Back to the Classics: Returning to the Temple of Elemental Evil
When I realized the 5th Edition was built with a mind to accommodate classic concepts, I started thinking what I do when any edition of D&D comes out…. TEMPLE OF ELEMENTAL EVIL.
I love this module, LOVE IT. When I was a kid I played it three times, read it cover to cover, and played it a few more times over the intervening years. I ran it for a group in college, and some variation of those characters and that group for 15 years. It, like the other classics of D&D (Slave Lords, Giants, and Demonweb Pits, to name a few) are amazing, iconic stories that are world defining. When I realized that quite a number of our local grognards had somehow missed the opportunity to play this classic, I knew it was time to see what 5th Edition Temple looked like.
Conversion to a new system is always a crap shoot. There is always a temptation to convert straight over from the original, without considering the change in difficulty from older editions of the game to the new. Right now I’m in the early conversion stages (having converted over the Village of Homlett) with a tentative readiness to recalibrate everything after the first TPK. The problem for me is that 5th Edition is so new, and my experience with it so limited (Beginner Box and a couple of Adventurer’s League mods) that am not sure how powerful I can anticipate the players will be. I know that in the Beginner Box, they took on and defeated a monster or two that I would never have thought possible at that level in any other edition. 5th Edition has a way of letting half the party get knocked to negatives in any combat but suddenly be all up and triumphant by the end. It’s really confusing to plan around for a conversion and CR’s seem almost irrelevant. So far, I’m doing a straight conversion to what’s in the monster manual and waiting to see what happens. I anticipate things are going to become unhinged when they walk into their first room full of bugbears, as apparently 5E thinks very highly of bugbears. Very highly. But Temple was tough, and characters died. And that’s something that’s been missing from games for me lately… I’m a little worried death won’t even be a concern in 5th edition, but the Temple always seems to come through in that department, so for now I’m relaxing and seeing what happens.
There are a number of encounters that I look forward to running that genuinely kicked the crap out of my characters every time we went through them, and I’m sure the first encounter most people remember from this series is the most deadly. I remember our cleric casting his two healing spells and limping back to town and sleeping for three days . Strange though it may sound, it’s exactly that kind of experience I want my players to have… Not the hopeless slaughter but the challenge and the peril and the overcoming of incredible obstacles. I want them to never think about a giant tick as being something to sneeze at. I want them to start carving up the bellies of each monster they find in the hope that there is hidden loot inside. I want the citizens of Homlett to come alive and become single name icons for a type of character or personality trait (‘Stop being such an Elmo’). Some of the oddball characters that can rise to the fore in a game like this can be surprising. A few bad guys became good guys in our campaign, and a few good guys became bad guys in others. Some nobodies became demi-gods (Gwyneth Lilburne, the Silver Stitch; Black Jay, the Patron Saint of Gnollish worship of St. Cuthbert….. yeah, that). I want it to breathe for them the way it breathes for me.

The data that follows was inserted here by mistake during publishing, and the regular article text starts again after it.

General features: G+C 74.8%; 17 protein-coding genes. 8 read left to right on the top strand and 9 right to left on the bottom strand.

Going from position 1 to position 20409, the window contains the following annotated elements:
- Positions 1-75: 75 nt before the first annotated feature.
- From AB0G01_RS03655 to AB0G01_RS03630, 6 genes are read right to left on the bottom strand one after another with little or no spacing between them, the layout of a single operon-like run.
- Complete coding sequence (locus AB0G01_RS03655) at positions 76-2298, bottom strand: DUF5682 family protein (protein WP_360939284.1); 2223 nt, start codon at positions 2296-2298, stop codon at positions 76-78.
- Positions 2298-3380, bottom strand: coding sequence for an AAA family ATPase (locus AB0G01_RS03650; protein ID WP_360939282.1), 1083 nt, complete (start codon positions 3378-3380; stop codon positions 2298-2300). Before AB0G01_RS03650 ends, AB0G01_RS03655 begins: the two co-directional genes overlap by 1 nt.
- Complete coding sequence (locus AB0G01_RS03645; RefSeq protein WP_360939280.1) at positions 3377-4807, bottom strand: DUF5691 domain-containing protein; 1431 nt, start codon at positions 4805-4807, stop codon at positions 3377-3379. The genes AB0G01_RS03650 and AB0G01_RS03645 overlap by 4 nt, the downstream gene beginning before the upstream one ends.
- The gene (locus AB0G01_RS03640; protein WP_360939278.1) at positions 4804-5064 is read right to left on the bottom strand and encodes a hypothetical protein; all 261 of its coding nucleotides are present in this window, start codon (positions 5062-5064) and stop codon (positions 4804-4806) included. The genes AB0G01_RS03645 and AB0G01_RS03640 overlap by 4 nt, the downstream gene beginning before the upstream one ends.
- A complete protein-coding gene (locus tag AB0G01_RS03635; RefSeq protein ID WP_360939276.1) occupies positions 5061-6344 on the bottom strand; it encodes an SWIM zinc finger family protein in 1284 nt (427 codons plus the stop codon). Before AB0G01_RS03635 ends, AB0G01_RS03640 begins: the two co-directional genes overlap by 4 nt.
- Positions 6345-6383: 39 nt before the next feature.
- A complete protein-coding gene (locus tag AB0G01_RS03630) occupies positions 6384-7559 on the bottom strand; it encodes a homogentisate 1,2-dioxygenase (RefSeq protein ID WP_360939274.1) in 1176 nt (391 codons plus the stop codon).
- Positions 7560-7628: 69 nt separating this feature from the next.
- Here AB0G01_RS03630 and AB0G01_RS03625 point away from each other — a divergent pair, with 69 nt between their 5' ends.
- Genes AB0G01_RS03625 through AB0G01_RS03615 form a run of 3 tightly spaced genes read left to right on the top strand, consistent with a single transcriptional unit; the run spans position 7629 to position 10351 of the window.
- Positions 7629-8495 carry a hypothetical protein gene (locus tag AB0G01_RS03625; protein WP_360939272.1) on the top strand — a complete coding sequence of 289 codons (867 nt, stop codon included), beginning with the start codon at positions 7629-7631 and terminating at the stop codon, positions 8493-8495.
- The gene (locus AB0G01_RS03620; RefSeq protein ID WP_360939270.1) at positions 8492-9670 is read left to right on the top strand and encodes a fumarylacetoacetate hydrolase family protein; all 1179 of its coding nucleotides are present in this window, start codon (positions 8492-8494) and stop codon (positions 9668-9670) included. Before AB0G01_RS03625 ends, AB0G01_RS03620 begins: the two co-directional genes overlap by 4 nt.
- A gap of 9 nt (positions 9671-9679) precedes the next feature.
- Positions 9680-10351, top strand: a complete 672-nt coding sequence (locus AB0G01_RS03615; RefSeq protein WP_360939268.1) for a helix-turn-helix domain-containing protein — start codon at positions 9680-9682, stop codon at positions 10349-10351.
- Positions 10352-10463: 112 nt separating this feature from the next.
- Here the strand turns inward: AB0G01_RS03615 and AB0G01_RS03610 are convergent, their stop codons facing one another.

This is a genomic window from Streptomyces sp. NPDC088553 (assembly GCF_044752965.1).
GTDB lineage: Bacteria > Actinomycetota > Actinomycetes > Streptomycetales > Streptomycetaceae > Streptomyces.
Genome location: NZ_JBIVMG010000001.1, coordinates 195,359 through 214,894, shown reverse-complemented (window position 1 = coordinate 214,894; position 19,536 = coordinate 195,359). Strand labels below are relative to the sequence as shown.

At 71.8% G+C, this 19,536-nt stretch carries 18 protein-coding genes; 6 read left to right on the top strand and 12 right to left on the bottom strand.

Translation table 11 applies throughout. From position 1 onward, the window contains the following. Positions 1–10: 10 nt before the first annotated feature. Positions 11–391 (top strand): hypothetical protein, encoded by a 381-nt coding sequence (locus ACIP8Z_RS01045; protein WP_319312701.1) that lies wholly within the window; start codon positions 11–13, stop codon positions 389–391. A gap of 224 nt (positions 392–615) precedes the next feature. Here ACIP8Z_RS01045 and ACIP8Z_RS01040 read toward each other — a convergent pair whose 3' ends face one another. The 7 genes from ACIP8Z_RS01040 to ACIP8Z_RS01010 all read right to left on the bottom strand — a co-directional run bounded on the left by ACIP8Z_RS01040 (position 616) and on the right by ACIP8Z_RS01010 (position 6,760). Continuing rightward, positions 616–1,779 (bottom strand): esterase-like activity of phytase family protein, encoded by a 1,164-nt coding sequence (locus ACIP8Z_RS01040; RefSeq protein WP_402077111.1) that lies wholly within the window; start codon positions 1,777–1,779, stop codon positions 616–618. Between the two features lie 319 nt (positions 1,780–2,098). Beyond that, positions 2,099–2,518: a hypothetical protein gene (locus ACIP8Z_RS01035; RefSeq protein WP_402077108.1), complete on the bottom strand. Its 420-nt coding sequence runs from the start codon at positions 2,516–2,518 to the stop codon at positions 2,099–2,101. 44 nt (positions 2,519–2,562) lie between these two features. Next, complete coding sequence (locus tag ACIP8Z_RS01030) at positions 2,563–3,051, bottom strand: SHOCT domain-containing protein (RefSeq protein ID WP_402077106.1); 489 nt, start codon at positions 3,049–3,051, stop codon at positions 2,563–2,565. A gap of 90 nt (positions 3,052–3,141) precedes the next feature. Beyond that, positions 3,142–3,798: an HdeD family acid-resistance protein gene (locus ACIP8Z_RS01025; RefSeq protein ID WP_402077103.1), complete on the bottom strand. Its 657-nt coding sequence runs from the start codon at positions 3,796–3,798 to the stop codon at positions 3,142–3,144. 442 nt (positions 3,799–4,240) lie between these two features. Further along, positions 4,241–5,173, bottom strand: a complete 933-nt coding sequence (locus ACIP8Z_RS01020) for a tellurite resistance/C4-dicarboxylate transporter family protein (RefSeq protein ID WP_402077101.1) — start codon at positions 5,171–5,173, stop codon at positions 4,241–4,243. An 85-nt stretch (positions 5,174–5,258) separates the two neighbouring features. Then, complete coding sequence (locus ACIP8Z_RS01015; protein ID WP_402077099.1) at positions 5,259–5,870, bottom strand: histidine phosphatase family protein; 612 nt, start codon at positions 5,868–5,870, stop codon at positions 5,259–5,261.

The thing about Temple of Elemental Evil is it is largely a sandbox. After playing Paizo’s adventure paths for years, it’s refreshing to play a sandbox game where you can really open up options to the players. I was surprised and amused when one player expressed slight concern that it was ‘too sandboxy’. I was puzzled that it could be a downside, but I think that kind of freedom can be a little daunting when you’re not used to it. I think after getting a taste of it, people are going to wonder why they ever did it any other way.
However, I will say that I have a few fears and reservations. Going back over the module and reading the campy box text about seeking fame and fortune, I noticed that a lot of the memories that were in this mod were placed there by great GM’s and great players. Many towns folk are just named ‘Farmer’ and ‘Wainright’. Much of the rich story has been added in my brain, and the justifications elaborated on to the point where memory greatly surpasses the actual published text. What if you can’t go home again? What if you can’t go back to Homlett? There’s a legitimate fear there, that maybe this module doesn’t stand up to the test of time, that others might not appreciate it for what it is. Maybe my low standards and youthful enthusiasm made up for a lot of shortcomings that my older self won’t enjoy. My feeling is it will prove itself, but there is that fear.
Wizard’s announcement that the Temple of Elemental Evil was going to be a feature of this season’s campaign theme strikes me both as a sign of the merits of this series and also as a maybe an unwelcome travelling companion on this journey. If they redo it, what will it be like? Will it distract from, enhance, mitigate or overdevelop elements of my story, the old module, the known universe? Will it be set in my beloved Greyhawk? What will it do?
Temple has been a known quantity for over 20 years. Changing the mythos tempts fate. Maybe they do it right, maybe not. My understanding is that the new material is different than the Temple itelf Maybe that falls in line… complimenting, not changing.
While this blog post is about the why of starting up Temple, future ones will be the how. Look back for conversion tips from the Village of Homlett under the category Elemental Evil. I’d post more now but Wednesday, we head for the Moathouse!